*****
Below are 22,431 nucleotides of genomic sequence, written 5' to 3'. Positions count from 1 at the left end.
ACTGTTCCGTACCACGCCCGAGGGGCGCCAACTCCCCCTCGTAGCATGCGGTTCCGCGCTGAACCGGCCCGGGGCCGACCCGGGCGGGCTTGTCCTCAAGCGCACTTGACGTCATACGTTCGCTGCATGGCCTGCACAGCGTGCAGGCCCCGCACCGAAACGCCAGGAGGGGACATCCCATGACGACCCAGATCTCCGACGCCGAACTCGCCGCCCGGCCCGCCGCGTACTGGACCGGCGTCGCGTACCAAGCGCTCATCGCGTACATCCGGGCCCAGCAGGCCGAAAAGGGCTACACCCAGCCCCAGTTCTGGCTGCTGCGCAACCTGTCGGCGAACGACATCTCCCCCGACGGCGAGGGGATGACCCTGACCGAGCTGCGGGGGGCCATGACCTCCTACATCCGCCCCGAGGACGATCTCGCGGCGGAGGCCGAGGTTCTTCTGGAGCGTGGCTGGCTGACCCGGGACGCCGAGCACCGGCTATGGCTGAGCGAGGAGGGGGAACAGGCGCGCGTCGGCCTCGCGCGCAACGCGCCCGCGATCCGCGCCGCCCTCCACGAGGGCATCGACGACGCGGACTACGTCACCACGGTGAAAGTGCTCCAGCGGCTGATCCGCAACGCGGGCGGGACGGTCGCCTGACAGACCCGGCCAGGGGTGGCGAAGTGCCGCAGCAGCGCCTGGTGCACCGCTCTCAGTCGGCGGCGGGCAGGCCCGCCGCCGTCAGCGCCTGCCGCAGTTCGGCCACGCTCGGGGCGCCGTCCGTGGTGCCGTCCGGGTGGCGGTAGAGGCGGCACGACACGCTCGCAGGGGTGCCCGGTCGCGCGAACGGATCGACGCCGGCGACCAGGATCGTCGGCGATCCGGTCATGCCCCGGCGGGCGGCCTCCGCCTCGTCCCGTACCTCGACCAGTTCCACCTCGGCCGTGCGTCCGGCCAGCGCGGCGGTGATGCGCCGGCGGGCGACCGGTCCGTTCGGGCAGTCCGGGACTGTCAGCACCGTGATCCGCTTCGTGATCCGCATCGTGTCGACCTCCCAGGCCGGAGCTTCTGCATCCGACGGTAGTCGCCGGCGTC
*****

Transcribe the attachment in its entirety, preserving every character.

Below are 22,431 nucleotides of genomic sequence, written 5' to 3'. Positions count from 1 at the left end.
ACTGTTCCGTACCACGCCCGAGGGGCGCCAACTCCCCCTCGTAGCATGCGGTTCCGCGCTGAACCGGCCCGGGGCCGACCCGGGCGGGCTTGTCCTCAAGCGCACTTGACGTCATACGTTCGCTGCATGGCCTGCACAGCGTGCAGGCCCCGCACCGAAACGCCAGGAGGGGACATCCCATGACGACCCAGATCTCCGACGCCGAACTCGCCGCCCGGCCCGCCGCGTACTGGACCGGCGTCGCGTACCAAGCGCTCATCGCGTACATCCGGGCCCAGCAGGCCGAAAAGGGCTACACCCAGCCCCAGTTCTGGCTGCTGCGCAACCTGTCGGCGAACGACATCTCCCCCGACGGCGAGGGGATGACCCTGACCGAGCTGCGGGGGGCCATGACCTCCTACATCCGCCCCGAGGACGATCTCGCGGCGGAGGCCGAGGTTCTTCTGGAGCGTGGCTGGCTGACCCGGGACGCCGAGCACCGGCTATGGCTGAGCGAGGAGGGGGAACAGGCGCGCGTCGGCCTCGCGCGCAACGCGCCCGCGATCCGCGCCGCCCTCCACGAGGGCATCGACGACGCGGACTACGTCACCACGGTGAAAGTGCTCCAGCGGCTGATCCGCAACGCGGGCGGGACGGTCGCCTGACAGACCCGGCCAGGGGTGGCGAAGTGCCGCAGCAGCGCCTGGTGCACCGCTCTCAGTCGGCGGCGGGCAGGCCCGCCGCCGTCAGCGCCTGCCGCAGTTCGGCCACGCTCGGGGCGCCGTCCGTGGTGCCGTCCGGGTGGCGGTAGAGGCGGCACGACACGCTCGCAGGGGTGCCCGGTCGCGCGAACGGATCGACGCCGGCGACCAGGATCGTCGGCGATCCGGTCATGCCCCGGCGGGCGGCCTCCGCCTCGTCCCGTACCTCGACCAGTTCCACCTCGGCCGTGCGTCCGGCCAGCGCGGCGGTGATGCGCCGGCGGGCGACCGGTCCGTTCGGGCAGTCCGGGACTGTCAGCACCGTGATCCGCTTCGTGATCCGCATCGTGTCGACCTCCCAGGCCGGAGCTTCTGCATCCGACGGTAGTCGCCGGCGTC